Cash is Closer to Home

A post on the allure of using smart phone mobile payments from blogger Shopping to Saving caught my attention.

Basically, she wrote about a Starbucks application which can be used as payment at Starbucks.  Even though I think this is a nifty idea (and wish I thought of the idea to patent), alas, I will not be using any app to pay for anything any time soon.

My reason for this is “cash is closer to home.”  I find that the more separation there is between physically paying for something with cash, the less I feel I am “paying” for it.

Take this weekend for example.  I took out $160 cash from the bank machine to pay for my hair cut ($70) and my bus tokens ($50).  Physically using those $20 bills was much more painful for me than simply swiping my credit card, even though the amount spent is still the same.

Even the motion of just counting the money, gives me a few extra seconds to debate whether I really want to be spending this money.  This is not to say that I operate on a cash only basis.  Most purchases I make are on my credit card (which is paid off in full every month), and I carry about $60 in cash on my most times.

If I had an app to buy things, there is yet another layer of separation between me and my cash, which makes it easier for me to spend money.  So for me, by just using sticking to my cash and credit cards, I’m inadvertently saving money by removing layers of separation to my money.

Readers, would you like to use apps and other devices to pay for things?  Do you think these apps would make shopping more convenient or too tempting?




Filed under Finance, Personal

7 responses to “Cash is Closer to Home

  1. I sure as hell don’t want to use an app to buy stuff. I see how it will attract people, and even though I love technology, I’m not a fan of it.

    I’m like you, except for the cash part. I use my debit card religiously. I don’t like cash just because it’s so easy to lose, then once you do it’s gone. At least with debit cards and credit cards they can be cancelled and replaced before people get the chance to spend your money. That being said though, I usually don’t deposit cash if I get it from someone as a gift (unless it’s $100 and $50 bills). Losing $20 really wouldn’t kill me. I use my debit and credit cards all the time. I like having coin for things like coffee and bottles of water.

    People still love their cash though. Working at the bank, there are constantly people that deposit a cheque and then take it all out right away, and it lasts them two weeks until their next paycheque. I could never do that, but I guess it’s good because once that’s gone, it’s gone.

    I don’t use ATM’s (withdrawal fees if I go to one that’s not my bank institution) and I have a chequing account with unlimited transactions. Therefore, could care less if I use my debit to buy something that’s 0.15 cents. The only time I ever take out money is for rent and if I owe someone money.

    Don’t even get me started on cheques.. 🙂

  2. My phone is so old I’m lucky that it can still send a text message!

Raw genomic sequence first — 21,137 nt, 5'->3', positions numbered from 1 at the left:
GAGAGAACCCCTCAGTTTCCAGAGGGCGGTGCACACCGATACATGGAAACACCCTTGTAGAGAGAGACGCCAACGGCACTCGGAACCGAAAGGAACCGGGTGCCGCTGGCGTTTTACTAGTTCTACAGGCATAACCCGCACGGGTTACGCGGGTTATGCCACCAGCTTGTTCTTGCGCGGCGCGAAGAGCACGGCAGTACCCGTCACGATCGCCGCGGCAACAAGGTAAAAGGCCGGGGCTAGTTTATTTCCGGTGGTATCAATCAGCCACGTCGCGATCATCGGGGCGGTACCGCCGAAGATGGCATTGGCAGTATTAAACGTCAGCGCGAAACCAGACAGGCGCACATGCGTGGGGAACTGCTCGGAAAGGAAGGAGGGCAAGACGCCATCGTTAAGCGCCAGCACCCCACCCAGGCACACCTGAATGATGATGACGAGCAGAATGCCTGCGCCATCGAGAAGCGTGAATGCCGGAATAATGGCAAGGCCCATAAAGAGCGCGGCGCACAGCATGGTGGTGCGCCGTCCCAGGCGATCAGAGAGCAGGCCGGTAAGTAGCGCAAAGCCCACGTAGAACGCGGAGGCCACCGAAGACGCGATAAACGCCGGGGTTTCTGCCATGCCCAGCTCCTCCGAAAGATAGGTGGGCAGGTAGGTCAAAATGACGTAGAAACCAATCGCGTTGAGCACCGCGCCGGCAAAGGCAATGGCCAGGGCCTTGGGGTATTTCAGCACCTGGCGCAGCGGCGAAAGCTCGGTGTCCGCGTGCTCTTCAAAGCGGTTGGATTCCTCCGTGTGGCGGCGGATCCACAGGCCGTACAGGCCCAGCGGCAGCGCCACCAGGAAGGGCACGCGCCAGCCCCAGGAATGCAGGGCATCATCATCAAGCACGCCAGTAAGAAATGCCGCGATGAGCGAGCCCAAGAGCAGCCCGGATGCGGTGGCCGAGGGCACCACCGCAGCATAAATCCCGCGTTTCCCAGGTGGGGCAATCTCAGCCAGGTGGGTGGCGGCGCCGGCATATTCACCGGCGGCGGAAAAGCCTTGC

I imagine having an app on a phone must make it far too easy to spend money, so I wouldn’t have it/them.

  3. Kim

    I don’t have a smart phone. But if I did, I would use apps to purchase small things that I would have purchased anyway, such as regular coffee (if I drank it regularly), bus tokens, and milk, simply for the convenience. I would not use it for bigger purchases and for things that I don’t already regularly, because I don’t want to start a new spend habit (due to the novelty), and because I wouldn’t feel safe transacting with larger amounts that way. I don’t think it’d feel any easier or more tempting to spend than with a credit card though. In general, cash feels WAY MORE REAL to me than using credit and even debit. Debit is a way closer to home than credit is, but no electronic method of payment “hurts” more than physically paying out with cash. I’ll buy a top for $45 dollars without blinking, but if I have to shell out $17 for a dinner using cash, I always cringe a little inside.

    I guess the increased consumer spending (and therefore, ensuing debt and interest payments) is exactly what credit providers wanted, huh?

  4. I’m just about the opposite from you: I don’t like having too much cash on hand because I will spend it. The less I have in my purse the better. I’m always aware of what I have in the bank because I check my accounts daily. Ok, you got me, hourly. That said, I probably still won’t use the app because I’m always suspicious of new products like that. What if your payment gets lost somewhere? This new type of transaction probably isn’t covered under your bank and not even under law! I want to wait around and see a few of these issues ironed out before I use it.

  5. I’m the same! Cash leaving my hand makes it so much more real. I’m less likely to buy small things like starbucks or gum because I don’t want to break a 20. I would not do the mobile thing – it just seems silly to me.

  6. Thanks for linking me! 🙂
    I really wish I could use cash the same way you use it… I don’t get this emotional attachment to seeing my cash go for some reason. It’s horrible! When I use my debit card I feel bad because I hate seeing my money get lower right away when I log on to my accounts or

    For apps I think I would only use it for things I would have bought anyway or for convenience, OR if I was going to get some rewards or something out of it. I don’t think I would use it in place of my debit card… especially if it would take awhile to post on my account – I may forget to track payments since I really really hate receipts!

  7. I don’t think I could use that app… I already have a tough enough time with Living Social. They store your credit card info, so all I have to do to buy the daily deal is click like 3 buttons. Too easy! And that’s just what they want…

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